Real People, Real Problems, Real Solutions: The Kleinian Psychoanalytic Approach with Difficult Patients

Real People, Real Problems, Real Solutions: The Kleinian Psychoanalytic Approach with Difficult Patients

Real People, Real Problems, Real Solutions: The Kleinian Psychoanalytic Approach with Difficult Patients

Real People, Real Problems, Real Solutions: The Kleinian Psychoanalytic Approach with Difficult Patients

Synopsis

Real People, Real Problems, Real Solutions offers a clear introduction to psychoanalytic practice from a Kleinian perspective and shows how the modern Kleinian works with the most taxing and least conforming of their patients. Illustrated by extensive case material this book: *reviews Freud's original theoretical concepts and examines Klein's contributions to the field of psychoanalysis, clarifying and comparing the two approaches in the clinical setting. *identifies and explores who makes up the psychoanalyst's most challenging case load and demonstrates how the Kleinian psychoanalytic approach is helpful to these individuals. *discusses the current state of traditional methods of training at psychoanalytic institutes, which are shown to be in need of renewal and critical restructuring. Real People, Real Problems, Real Solutions shows how the average psychoanalyst and psychotherapist face many difficult patients in a typical days work. Together with its questioning of what really constitutes psychoanalytic therapy, this is a refreshing read for all practising and training psychoanalysts and psychotherapists.

Excerpt

This book begins with a summary of the psychoanalytic method, first with the Freudian approach and then with an overview of the Kleinian stance. Levenson (1983) describes how the many different schools within psychoanalysis all share a common principle. the analyst sifts through the patient's symptoms, associations, and transference reactions to put some sort of order to the patient's experience. This is relayed to the patient in the form of a transference interpretation. When successful, this brings on new material that is then again reordered within an object-relational context.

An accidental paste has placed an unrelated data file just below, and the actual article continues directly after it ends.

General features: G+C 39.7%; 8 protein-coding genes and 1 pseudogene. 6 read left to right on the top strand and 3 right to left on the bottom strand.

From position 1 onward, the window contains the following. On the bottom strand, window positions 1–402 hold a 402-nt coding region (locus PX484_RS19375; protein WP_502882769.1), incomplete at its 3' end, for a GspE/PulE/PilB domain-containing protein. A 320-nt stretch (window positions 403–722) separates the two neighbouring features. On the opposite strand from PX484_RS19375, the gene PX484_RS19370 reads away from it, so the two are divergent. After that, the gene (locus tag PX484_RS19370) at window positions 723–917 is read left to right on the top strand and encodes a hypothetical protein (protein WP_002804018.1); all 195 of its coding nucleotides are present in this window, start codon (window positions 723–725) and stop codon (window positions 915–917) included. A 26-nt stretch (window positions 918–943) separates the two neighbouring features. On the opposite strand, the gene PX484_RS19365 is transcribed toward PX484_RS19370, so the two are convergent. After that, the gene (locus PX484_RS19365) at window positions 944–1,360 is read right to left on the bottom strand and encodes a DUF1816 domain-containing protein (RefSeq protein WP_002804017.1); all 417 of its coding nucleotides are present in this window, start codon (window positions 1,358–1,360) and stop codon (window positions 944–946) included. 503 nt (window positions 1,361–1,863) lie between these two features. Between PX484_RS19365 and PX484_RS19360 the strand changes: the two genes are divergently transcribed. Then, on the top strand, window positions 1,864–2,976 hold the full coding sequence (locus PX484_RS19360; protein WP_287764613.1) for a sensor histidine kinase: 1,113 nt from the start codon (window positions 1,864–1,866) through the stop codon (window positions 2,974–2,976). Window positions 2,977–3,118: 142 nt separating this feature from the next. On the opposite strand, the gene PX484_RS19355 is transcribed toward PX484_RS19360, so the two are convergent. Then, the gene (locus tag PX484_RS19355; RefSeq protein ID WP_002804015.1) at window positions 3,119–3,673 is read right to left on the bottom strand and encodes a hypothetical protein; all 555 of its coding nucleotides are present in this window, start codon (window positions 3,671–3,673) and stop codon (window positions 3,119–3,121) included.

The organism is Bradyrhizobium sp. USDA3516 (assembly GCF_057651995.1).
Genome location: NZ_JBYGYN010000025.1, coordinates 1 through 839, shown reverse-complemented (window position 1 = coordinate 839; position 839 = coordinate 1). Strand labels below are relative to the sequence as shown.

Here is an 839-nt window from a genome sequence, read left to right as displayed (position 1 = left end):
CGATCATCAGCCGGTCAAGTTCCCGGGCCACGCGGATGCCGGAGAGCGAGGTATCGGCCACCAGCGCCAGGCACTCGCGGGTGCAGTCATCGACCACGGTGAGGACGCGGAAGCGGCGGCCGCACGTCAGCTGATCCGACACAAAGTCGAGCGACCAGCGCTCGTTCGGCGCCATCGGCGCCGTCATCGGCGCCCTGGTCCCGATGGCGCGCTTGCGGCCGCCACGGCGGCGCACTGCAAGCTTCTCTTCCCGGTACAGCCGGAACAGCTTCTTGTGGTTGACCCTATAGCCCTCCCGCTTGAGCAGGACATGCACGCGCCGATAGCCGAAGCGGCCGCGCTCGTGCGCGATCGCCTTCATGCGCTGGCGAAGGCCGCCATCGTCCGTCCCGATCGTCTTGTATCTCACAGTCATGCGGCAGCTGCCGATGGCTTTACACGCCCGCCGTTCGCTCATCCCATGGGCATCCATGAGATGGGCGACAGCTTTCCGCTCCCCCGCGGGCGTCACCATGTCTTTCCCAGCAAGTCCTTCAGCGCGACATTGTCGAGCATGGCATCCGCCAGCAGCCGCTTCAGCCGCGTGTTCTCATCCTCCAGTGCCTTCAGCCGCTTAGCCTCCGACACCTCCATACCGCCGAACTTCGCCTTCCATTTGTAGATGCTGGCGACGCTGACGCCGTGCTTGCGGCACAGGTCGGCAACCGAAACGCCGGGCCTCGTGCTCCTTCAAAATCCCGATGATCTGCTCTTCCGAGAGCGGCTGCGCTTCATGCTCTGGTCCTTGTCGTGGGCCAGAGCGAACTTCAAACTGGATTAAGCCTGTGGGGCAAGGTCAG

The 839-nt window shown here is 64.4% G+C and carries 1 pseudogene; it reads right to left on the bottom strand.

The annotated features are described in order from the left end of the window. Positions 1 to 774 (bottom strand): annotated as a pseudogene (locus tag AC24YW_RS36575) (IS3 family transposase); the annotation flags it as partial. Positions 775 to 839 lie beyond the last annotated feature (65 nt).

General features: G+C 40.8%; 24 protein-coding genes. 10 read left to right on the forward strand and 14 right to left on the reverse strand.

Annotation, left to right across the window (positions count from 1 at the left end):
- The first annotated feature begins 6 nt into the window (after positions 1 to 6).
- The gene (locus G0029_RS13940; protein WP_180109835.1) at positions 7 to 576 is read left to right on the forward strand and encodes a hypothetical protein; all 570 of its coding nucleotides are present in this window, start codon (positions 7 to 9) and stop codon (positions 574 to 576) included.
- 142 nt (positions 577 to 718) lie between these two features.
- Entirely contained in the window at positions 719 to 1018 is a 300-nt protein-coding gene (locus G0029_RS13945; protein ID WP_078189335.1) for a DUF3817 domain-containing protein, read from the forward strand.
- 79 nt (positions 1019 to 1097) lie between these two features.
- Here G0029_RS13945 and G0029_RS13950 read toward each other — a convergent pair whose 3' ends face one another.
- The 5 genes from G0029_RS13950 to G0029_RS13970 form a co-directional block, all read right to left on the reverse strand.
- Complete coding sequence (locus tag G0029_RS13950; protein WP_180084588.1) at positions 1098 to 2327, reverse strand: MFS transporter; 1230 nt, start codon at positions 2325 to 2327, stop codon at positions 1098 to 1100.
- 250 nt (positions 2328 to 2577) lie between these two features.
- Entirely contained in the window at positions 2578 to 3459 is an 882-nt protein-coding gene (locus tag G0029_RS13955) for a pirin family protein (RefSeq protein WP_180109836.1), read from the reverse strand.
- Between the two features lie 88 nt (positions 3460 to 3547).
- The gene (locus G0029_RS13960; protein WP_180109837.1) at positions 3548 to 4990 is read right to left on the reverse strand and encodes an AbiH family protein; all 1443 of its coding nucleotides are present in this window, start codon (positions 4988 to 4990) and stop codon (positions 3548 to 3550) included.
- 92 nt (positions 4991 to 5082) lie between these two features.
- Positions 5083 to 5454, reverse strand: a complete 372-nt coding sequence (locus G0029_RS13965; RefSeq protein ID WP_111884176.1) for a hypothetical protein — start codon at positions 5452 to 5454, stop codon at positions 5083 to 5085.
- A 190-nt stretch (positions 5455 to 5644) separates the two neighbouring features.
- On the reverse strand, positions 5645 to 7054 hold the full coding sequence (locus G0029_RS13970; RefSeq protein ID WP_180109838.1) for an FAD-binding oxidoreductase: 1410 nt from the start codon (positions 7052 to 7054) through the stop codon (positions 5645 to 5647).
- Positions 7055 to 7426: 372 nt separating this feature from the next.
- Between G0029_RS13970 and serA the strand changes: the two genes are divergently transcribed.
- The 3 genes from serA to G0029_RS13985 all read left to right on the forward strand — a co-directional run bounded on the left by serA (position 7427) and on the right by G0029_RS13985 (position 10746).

Chapter 1 introduces the reader to the basic ingredients of the Freudian approach and how this perspective helps the patient to understand and process their internal experiences. the core techniques that guide the Freudian analyst are examined.

Chapter 2 offers a brief historical background of Melanie Klein and the psychoanalytic movement she fostered. Her views on the mind are outlined and compared to Freud's theories. Contemporary Kleinian approaches to psychoanalysis are explored, including the Kleinian understanding of the ego and the object.

Chapter 3 provides the reader with an understanding of the role of the contemporary Kleinian psychoanalyst. While many essential cornerstones of classical theory and clinical technique remain unchanged, the Modern Kleinian is an analyst who now emphasizes certain methods over others. Recent literature is reviewed to show the details of what makes up today's Kleinian practitioner.

Chapter 4 discusses the utility of the psychoanalytic perspective as an instrument of theory building, a method of diagnosis, and a manner of treatment. Psychological treatments that are infused by the psychoanalytic method have a deeper and richer quality. These offer more for patients who need more, due to their shattered inner lives. These difficult and complex patients are explored from both a Freudian and then a Kleinian perspective. Case material is used to look at the internal states of mind these individuals struggle with and the types of often chaotic, dynamic situations they establish in the analytic setting.

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